Now Reading
German Jewish Film Festival Kicks Off Under the Shadow of Oct. 7

German Jewish Film Festival Kicks Off Under the Shadow of Oct. 7

German Jewish Film Festival Kicks Off Under the Shadow of Oct. 7

Bernd Buder is tired of talking about politics.

“Israel and Gaza, antisemitism, the far-right, that’s all anyone asks about,” says the program director for the Jewish Film Festival Berlin Brandenburg (JFBB). “I’d prefer to talk about the movies.”

But for Germany’s largest Jewish film festival, which kicks off Tuesday, June 18, running through June 23, politics are unavoidable. Eight months into the ongoing war in Gaza, sparked by Hamas’ attack on Israel on Oct. 7, and just a week after Europe-wide elections that saw a surge in support for the far-right, the JFBB and its program are being filtered through the lens of daily headlines from Rafah, Brussels and Berlin.

“We only have one film in selection that was made after Oct.7, [Oz Zierlin’s Home Front],” says Buder. “But of course, we know that a lot of the films we are showing, maybe before the start of the war, will be seen differently now.”

The Vanishing Soldier

Courtesy of JFBB

He points to Dani Rosenberg’s thriller The Vanishing Soldier, about a Israeli recruit serving in Gaza who goes AWOL and returns home, only to realize that his family, and the country, thought he had been kidnapped by Hamas. Or Noam Kaplan’s sci-fi drama The Future, which imagines a new algorithm designed to predict terrorist attacks. “People will watch these films differently than they would have before Oct. 7.”

Developments inside Germany mean people may view the JFBB differently as well. This year’s Berlin film festival was overshadowed by disruption and debate around Gaza, with the awards ceremony turning sharply political as one award winner after another used their festival platform to call out the Israeli government for its actions in the war. Israeli filmmaker Yuval Abraham, whose No Other Land won the best documentary prize, spoke of “apartheid” in his home country. Ben Russell, the American co-director of Direct Action, winner of the best film in Berlin’s Encounters sidebar, took to the stage wearing a Palestinian black-and-white keffiyeh scarf and used the word “genocide” to describe Israeli military action in the region.

Ben Russell (l) and Servan Decle (r) wear Palestinian scarves on stage at the closing gala in the Berlinale Palast while together with Jay Jordan (2nd from left) and Guillaume Cailleau after winning the Encounters Award for Best Film for the film Direct Action.

Monika Skolimowska/picture alliance via Getty Images

“I think the Berlinale wasn’t well prepared for this debate and that led to unfortunate results,” says Buder. “I think we’re better prepared because we are used to addressing these issues in a more complex manner. My position has always been films are not there to provide answers, or political statements, but to ask questions, different, deeper questions about the issues at hand.”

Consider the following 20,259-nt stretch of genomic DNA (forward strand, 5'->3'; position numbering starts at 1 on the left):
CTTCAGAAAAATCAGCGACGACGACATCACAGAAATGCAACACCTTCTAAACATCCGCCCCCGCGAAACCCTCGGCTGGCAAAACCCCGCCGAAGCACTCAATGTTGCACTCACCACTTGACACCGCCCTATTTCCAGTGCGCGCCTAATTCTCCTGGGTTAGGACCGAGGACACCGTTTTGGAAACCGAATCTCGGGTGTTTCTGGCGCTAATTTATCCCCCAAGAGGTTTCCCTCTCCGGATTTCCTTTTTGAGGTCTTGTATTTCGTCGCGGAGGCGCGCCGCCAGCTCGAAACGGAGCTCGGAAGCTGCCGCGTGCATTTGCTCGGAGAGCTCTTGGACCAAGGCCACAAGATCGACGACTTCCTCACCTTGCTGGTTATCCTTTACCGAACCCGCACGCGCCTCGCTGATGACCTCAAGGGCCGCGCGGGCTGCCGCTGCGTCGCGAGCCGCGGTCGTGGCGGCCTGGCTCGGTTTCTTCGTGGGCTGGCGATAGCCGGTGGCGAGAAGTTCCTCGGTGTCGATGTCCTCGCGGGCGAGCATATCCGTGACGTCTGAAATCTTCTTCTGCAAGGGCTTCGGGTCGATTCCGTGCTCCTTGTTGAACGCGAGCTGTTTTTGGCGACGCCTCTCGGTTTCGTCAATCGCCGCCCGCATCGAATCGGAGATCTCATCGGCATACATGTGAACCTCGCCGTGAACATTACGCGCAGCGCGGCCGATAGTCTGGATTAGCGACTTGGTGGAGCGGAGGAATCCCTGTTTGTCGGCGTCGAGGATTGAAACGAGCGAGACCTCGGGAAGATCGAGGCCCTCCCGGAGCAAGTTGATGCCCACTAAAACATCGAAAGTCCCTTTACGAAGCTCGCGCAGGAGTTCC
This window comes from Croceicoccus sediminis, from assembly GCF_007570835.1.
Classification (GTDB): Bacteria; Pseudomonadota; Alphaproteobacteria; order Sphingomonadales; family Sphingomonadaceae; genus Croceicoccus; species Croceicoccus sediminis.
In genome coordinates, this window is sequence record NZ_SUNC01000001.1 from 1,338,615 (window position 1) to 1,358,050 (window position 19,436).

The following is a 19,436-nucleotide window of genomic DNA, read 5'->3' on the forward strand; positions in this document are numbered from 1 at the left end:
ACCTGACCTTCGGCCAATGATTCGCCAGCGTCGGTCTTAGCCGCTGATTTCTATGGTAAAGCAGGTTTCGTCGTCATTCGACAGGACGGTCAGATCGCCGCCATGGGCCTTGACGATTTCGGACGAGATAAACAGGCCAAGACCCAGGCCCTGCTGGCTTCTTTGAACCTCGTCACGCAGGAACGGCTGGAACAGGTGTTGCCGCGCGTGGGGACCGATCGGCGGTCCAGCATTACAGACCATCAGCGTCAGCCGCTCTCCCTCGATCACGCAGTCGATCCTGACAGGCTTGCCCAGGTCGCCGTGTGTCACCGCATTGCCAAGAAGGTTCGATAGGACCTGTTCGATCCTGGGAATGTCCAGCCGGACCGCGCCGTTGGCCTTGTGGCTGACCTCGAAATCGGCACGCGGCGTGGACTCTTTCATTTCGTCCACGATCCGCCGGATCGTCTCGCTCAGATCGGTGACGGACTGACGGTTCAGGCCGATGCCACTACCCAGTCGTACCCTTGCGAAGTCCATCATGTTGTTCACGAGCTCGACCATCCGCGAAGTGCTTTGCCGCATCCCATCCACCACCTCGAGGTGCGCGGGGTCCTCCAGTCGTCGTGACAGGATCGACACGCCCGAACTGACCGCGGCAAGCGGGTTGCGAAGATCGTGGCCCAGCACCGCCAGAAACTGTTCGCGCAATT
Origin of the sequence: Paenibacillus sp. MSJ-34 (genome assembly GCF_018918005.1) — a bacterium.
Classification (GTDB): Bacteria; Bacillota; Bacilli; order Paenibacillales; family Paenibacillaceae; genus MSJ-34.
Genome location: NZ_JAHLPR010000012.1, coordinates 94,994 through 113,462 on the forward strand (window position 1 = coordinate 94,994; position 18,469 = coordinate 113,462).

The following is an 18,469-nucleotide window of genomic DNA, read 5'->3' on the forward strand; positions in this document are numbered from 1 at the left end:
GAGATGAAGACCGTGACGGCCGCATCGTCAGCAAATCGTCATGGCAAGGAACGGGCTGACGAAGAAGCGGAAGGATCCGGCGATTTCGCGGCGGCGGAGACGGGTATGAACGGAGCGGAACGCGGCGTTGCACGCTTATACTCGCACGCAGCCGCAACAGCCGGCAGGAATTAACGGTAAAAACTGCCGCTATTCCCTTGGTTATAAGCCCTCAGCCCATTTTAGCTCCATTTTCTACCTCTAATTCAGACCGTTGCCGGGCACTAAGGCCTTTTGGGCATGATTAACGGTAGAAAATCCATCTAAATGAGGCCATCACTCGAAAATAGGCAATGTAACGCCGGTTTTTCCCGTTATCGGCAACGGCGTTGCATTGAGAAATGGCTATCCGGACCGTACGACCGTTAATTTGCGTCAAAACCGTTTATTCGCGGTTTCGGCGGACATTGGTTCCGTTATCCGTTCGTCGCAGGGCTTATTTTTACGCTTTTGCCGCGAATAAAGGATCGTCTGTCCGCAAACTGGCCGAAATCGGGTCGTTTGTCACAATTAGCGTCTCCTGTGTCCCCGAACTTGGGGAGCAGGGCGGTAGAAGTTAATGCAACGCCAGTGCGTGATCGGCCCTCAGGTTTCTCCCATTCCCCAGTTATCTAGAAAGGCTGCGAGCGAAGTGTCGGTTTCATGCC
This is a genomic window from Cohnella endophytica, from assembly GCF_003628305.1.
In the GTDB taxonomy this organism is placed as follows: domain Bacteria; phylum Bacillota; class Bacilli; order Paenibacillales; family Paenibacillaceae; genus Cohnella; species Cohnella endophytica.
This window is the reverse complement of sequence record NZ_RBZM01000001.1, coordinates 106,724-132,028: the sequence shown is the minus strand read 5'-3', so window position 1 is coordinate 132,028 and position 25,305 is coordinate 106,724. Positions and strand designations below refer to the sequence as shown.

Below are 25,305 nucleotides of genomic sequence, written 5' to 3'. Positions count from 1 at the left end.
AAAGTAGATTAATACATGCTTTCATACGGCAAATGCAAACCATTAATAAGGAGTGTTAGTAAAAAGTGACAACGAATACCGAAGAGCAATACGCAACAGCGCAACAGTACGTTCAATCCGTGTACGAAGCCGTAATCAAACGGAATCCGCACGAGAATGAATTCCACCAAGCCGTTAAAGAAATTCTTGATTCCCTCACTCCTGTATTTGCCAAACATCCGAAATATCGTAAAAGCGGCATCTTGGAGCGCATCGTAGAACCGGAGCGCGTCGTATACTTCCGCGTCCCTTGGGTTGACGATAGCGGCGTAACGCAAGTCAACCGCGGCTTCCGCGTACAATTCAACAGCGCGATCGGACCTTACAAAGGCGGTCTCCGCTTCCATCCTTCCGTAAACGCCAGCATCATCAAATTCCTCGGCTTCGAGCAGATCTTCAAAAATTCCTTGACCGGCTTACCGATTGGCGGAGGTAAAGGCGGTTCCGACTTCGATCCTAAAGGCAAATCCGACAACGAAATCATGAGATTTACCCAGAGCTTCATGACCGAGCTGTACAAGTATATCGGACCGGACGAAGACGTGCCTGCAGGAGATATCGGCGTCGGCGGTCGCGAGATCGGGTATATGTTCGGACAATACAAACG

No festival, notes Buder, can solve the political problems of antisemitism and the far-right. European elections, held June 7, saw a record result for Germany’s far-right party the AfD, who took 16 percent of the vote, placing second behind Germany’s conservative party the CDU with 30 percent. Several prominent members of the AfD have made openly antisemitic comments or ones that downplay the significance of the Holocaust. The party’s leading candidate for Europe, Maximilian Krah, faced a backlash after declaring in an interview that the SS, the Nazis’ main paramilitary force, were “not all criminals.”

But many in the AfD leadership are also vocal supporters of the right-wing Prime Minister Benjamin Netanyahu, framing military actions in Gaza as part of a broader fight against “Muslim extremism.”

For the JFBB, which celebrates its 30th anniversary this year, the struggle is to not be “instrumentalized by any one group,” says Buder. “And to make it clear we are not an anti-Muslim festival, and we are not an Israeli film festival, we are a Jewish film festival. Of course, we have Israeli films but the goal is to provide a wide range of perspectives, and to broaden the discussion of Jewish life to being all about the war, or about the legacy of the Holocaust.”

See Also
Kevin Costner Unveils Western Gamble ‘Horizon’ at Cannes

Jason Schwartzman and Carol Kane in Between the Temples

Courtesy of JFBB

This year’s JFBB selection runs the gambit from Nathan Silver’s offbeat rom-com Between the Temples, starring Jason Schwartzman as a cantor suffering a crisis of faith who begins to fall for his adult bat mitzvah pupil, played by Carol Kane; to Amir Moverman’s experimental documentary Reflections on Synagogue, which examines questions of Jewish history and migration and the reality of Jewish life in New York, through an examination of all 70 synagogues on the island of Manhattan; to Adar Shafran’s Israeli sports comedy Running on Sand, about an Eritrean refugee who gets mistaken for the new foreign player of a struggling soccer team and discovers his survival depends on his performance on the pitch.

The Between the Temples screening comes courtesy of Sony Pictures Classics, which is releasing the film worldwide. The JFBB and the Motion Picture Association (MPA) signed an agreement earlier this year to collaborate to “to promote the visibility and understanding of Jewish life in Germany.”

“We hope this means we’ll be able to work more closely with the U.S. majors in the future to secure bigger studio films for the festival,” says Buder.

And, if at all possible, to pull the focus away from the politics and put it back on the movies.

Copyright © MetaMedia™ Capital Inc, All right reserved

Scroll To Top